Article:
Proteomic Analysis Demonstrates Adolescent Vulnerability to Lasting Hippocampal Changes Following Chronic Alcohol Consumption

    ALCOHOLISM, Issue 1 2009
    Garth A. Hargreaves
    Background:, Excessive teenage alcohol consumption is of great concern because alcohol may adversely alter the developmental trajectory of the brain. The aim of the present study was to assess whether chronic intermittent alcohol intake during the adolescent period alters hippocampal protein expression to a greater extent than during adulthood. Methods:, Adolescent [postnatal day (PND) 27] and adult (PND 55) male Wistar rats were given 8 hours daily access to beer (4.44% ethanol v/v) in addition to ad libitum food and water for 4 weeks. From a large subject pool, subgroups of adolescent and adult rats were selected that displayed equivalent alcohol intake (average of 6.1 g/kg/day ethanol). The 4 weeks of alcohol access were followed by a 2-week alcohol-free washout period after which the hippocampus was analyzed using 2-DE proteomics. Results:, Beer consumption by the adult group resulted in modest hippocampal changes relative to alcohol naïve adult controls. The only changes observed were an up-regulation of citrate synthase (a precursor to the Krebs cycle) and fatty acid binding protein (which facilitates fatty acid metabolism). In contrast, adolescent rats consuming alcohol showed more widespread hippocampal changes relative to adolescent controls. These included an increase in cytoskeletal protein T-complex protein 1 subunit epsilon (TCP-1) and a decrease in the expression of 10 other proteins, including glyceraldehyde-3-phosphate dehydrogenase (GAPDH), triose phosphate isomerise, alpha-enolase, and phosphoglycerate kinase 1 (all involved in glycolysis); glutamate dehydrogenase 1 (an important regulator of glutamate); methylmalonate-semialdehyde dehydrogenase (involved in aldehyde detoxification); ubiquitin carboxyl-terminal hydrolase isozyme L1 (a regulator of protein degradation); and synapsin 2 (involved in synaptogenesis and neurotransmitter release). Conclusions:, These results suggest the adolescent hippocampus is more vulnerable to lasting proteomic changes following repeated alcohol exposure. The proteins most affected include those related to glycolysis, glutamate metabolism, neurodegeneration, synaptic function, and cytoskeletal structure. [source]

    Differential Dietary Ethanol Intake and Blood Ethanol Levels in Adolescent and Adult Rats: Effects on Anxiety-Like Behavior and Seizure Thresholds

    ALCOHOLISM, Issue 8 2008
    Tiffany A. Wills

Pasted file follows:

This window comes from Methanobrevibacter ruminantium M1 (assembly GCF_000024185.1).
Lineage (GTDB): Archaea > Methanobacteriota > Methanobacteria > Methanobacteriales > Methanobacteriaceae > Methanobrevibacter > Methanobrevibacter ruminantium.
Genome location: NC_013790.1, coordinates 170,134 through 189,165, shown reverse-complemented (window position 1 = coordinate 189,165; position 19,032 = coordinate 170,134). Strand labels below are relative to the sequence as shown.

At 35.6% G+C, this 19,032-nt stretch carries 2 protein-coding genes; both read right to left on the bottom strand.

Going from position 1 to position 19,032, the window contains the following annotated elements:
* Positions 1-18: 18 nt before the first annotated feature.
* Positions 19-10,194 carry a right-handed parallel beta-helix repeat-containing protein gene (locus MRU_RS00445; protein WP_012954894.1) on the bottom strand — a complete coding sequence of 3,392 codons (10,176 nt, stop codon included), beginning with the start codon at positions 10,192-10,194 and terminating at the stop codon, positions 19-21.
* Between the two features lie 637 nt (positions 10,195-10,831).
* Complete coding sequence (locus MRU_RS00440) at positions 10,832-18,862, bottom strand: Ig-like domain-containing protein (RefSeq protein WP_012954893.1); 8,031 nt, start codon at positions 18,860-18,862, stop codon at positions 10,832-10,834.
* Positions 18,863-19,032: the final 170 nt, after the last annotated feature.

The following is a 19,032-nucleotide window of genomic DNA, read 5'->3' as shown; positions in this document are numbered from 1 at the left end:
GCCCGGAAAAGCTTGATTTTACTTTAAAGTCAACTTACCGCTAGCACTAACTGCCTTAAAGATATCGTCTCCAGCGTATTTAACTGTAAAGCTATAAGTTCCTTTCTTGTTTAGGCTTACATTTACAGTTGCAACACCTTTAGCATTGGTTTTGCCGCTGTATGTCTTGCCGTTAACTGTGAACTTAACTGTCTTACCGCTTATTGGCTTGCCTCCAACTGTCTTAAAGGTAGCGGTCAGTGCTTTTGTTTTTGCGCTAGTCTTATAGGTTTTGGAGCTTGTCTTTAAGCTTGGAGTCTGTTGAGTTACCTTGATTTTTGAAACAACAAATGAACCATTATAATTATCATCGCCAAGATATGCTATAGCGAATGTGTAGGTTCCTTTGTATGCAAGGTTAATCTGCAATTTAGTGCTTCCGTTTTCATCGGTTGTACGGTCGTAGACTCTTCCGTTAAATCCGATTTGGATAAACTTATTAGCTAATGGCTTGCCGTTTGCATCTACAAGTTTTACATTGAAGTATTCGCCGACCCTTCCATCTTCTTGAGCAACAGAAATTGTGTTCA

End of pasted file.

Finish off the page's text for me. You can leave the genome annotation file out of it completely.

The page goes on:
Background:, Adult rats exhibit increased anxiety-like behavior after exposure to repeated cycles of chronic ethanol and withdrawal. While adolescent rats have differential responses to both acute and chronic ethanol treatments, the potential differences in the effects of repeated withdrawals in this population have yet to be determined. Methods:, Male adult and adolescent rats received three 5-day cycles of either a 4.5% or 7% ethanol diet (ED) separated by two 2-day withdrawal periods. Five hours into the final withdrawal, rats were tested for social interaction (SI) deficits (an index of anxiety-like behavior) and then assessed for seizure thresholds (audiogenic and bicuculline-induced). Ethanol intake was monitored throughout, and blood ethanol concentrations (BEC) were obtained from a separate group of rats. Results:, Adolescent rats have reduced SI during the final withdrawal from either ED and exhibit a greater reduction in SI compared to adult rats when exposed to a 7%ED. Audiogenic seizures were not increased during withdrawal from either ED in adult rats, but adolescent rats that received 7%ED displayed increased seizures. The bicuculline seizure thresholds were decreased in both ages exposed to a 7%ED, but only adolescent rats showed this decreased threshold after 4.5%ED. Ethanol intakes and BECs were higher in adolescent rats compared to similarly treated adults. However, ethanol intakes and BECs were comparable between 4.5%ED-treated adolescent and 7%ED-treated adult rats. Conclusions:, Behavioral results from the 7%ED-treated groups suggested that adolescent rats may be more vulnerable to repeated withdrawals from ethanol than adults; however, differences in ethanol intake and BECs may be at least in part responsible. When ethanol intakes and BECs were similar between 4.5%ED-treated adolescent and 7%ED-treated adult rats, behavioral effects were not different. Importantly, these data illustrated that adolescent rats can exhibit anxiety and reduced seizure thresholds following this repeated withdrawal paradigm. [source]